It is not unbelief to acknowledge that His promises, while real to us, have not had their full expression in us. Paul said in Gal. 5:5: “For we through the Spirit wait for the hope of righteousness by faith.” In Romans 8, the great chapter on sonship, Paul says:

22  For we know that the whole creation groans and suffers the pains of childbirth together until now.

23  And not only this, but also we ourselves, having the first fruits of the Spirit, even we ourselves groan within ourselves, waiting eagerly for our adoption as sons, the redemption of our body.

24  For in hope we have been saved, but hope that is seen is not hope; for who hopes for what he already sees?

25  But if we hope for what we do not see, with perseverance we wait eagerly for it.

God is giving us the practical step into His fullness. We don’t want to be those standing outside seeking to enter but not being able. A prepared heart will take us into fulfillment. A prepared heart will cry for God to search it with lamps.

Isa. 66:
1 ¶  Thus says the LORD, “Heaven is My throne and the earth is My footstool. Where then is a house you could build for Me? And where is a place that I may rest?

2  “For My hand made all these things, Thus all these things came into being,” declares the LORD. “But to this one I will look, To him who is humble and contrite of spirit, and who trembles at My word.

 

One thought on “Searching Jerusalem With Lamps

  1. This Word is humbling, and encouraging, an open and receptive heart before the Lord is our position. From this we see there is more, and the need to press into Him.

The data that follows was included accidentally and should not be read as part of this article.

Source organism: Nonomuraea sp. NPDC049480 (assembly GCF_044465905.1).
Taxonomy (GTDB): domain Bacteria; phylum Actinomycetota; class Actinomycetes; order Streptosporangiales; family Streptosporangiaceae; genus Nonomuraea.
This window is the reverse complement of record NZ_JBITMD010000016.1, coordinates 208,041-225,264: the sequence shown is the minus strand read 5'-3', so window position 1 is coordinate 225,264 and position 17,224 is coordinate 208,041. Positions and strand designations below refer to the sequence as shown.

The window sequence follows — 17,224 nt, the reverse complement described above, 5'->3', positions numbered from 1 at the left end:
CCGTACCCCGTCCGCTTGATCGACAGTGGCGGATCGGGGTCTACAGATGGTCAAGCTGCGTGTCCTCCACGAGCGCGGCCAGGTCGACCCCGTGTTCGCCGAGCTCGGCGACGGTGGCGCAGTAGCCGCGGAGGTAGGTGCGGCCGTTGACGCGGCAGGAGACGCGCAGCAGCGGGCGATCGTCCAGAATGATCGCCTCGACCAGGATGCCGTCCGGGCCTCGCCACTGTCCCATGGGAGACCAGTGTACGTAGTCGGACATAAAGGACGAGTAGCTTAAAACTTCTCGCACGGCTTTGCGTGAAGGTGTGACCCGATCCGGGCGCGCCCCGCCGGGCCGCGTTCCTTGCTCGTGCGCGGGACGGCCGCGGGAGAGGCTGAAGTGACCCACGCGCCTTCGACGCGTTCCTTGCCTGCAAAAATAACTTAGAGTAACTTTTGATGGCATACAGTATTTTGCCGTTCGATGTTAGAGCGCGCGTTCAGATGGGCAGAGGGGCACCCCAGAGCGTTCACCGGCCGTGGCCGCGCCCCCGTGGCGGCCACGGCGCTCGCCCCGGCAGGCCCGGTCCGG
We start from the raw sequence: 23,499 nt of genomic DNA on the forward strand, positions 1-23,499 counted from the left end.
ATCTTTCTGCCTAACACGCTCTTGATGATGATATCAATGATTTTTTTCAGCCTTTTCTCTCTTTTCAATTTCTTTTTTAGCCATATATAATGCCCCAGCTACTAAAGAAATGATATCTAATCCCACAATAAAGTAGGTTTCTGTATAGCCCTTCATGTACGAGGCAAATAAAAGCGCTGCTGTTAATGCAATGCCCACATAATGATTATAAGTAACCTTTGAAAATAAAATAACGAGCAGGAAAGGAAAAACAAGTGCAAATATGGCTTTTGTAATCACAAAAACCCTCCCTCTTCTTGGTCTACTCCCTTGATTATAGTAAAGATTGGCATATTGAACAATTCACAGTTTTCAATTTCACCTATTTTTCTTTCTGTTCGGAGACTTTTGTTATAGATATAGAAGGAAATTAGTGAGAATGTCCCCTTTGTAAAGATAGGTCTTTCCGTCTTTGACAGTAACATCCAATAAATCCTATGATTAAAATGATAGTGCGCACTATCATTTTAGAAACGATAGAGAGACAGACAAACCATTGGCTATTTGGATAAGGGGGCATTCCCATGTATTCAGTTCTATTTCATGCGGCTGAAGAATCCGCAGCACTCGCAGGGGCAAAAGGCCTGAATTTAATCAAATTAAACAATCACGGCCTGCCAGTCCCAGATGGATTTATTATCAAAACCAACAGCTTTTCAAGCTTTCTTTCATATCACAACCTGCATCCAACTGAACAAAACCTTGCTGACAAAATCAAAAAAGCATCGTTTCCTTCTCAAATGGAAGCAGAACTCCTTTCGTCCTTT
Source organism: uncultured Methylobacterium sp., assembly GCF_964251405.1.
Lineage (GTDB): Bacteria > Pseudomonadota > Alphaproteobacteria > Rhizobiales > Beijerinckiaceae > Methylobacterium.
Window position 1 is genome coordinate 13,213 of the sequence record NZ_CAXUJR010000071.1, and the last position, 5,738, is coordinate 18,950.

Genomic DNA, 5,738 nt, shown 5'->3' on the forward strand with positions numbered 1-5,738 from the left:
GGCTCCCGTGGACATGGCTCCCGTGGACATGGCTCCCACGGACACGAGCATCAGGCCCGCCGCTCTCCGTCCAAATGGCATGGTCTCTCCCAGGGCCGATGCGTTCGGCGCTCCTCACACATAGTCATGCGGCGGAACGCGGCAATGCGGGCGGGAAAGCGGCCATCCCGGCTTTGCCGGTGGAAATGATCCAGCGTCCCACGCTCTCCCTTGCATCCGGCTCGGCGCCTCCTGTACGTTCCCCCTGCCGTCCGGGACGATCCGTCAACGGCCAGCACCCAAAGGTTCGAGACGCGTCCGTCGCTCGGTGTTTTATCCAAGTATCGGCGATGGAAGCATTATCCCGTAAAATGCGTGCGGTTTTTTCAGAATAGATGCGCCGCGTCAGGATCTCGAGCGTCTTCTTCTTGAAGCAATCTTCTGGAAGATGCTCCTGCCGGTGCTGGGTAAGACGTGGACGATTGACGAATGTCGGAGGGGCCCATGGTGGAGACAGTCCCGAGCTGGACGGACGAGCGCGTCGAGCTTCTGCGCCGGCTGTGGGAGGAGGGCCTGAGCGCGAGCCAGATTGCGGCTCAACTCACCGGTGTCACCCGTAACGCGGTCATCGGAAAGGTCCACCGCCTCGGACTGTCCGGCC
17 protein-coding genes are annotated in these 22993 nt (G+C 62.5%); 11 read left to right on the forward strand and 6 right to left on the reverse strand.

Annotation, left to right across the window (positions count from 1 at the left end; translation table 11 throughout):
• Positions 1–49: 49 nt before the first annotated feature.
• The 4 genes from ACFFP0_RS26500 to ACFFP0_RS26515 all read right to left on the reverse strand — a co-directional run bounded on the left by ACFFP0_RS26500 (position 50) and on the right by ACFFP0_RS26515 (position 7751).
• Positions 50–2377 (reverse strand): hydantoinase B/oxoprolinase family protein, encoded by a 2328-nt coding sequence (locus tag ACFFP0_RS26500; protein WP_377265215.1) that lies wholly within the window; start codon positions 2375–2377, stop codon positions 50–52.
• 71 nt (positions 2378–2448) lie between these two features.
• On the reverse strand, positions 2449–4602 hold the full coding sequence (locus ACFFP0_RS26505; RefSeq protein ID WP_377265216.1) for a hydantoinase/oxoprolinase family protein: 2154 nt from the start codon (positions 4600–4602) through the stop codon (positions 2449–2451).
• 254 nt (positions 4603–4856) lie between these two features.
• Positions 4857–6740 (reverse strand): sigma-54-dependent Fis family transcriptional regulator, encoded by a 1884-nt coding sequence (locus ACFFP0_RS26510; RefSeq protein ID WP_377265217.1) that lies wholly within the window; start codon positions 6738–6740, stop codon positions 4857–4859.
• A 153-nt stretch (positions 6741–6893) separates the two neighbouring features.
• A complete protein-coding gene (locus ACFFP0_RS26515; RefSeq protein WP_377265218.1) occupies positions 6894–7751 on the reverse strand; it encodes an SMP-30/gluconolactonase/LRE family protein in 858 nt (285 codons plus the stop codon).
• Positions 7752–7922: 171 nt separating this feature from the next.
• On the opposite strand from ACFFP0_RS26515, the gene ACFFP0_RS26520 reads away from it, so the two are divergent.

In our sojourn we are on the pathway that is of eternal significance, and value. We are on the open road, and wherever we are, there is always more before us. We can never become complacent with how far we have traveled, the intent is to return home, and the Lord is our pilot, guide, source and strength. His beckoning call is always forward, to “come up here”

    This is what Paul was referring to as he stated:
    “More than that, I count all things to be loss in view of the surpassing value of knowing Christ Jesus my Lord, for whom I have suffered the loss of all things, and count them but rubbish so that I may gain Christ,
    and may be found in Him, not having a righteousness of my own derived from the Law, but that which is through faith in Christ, the righteousness which comes from God on the basis of faith,
    that I may know Him and the power of His resurrection and the fellowship of His sufferings, being conformed to His death;
    in order that I may attain to the resurrection from the dead.
    Not that I have already obtained it or have already become perfect, but I press on so that I may lay hold of that for which also I was laid hold of by Christ Jesus.
    Brethren, I do not regard myself as having laid hold of it yet; but one thing I do: forgetting what lies behind and reaching forward to what lies ahead,
    I press on toward the goal for the prize of the upward call of God in Christ Jesus. ~ Philippians 3:8~14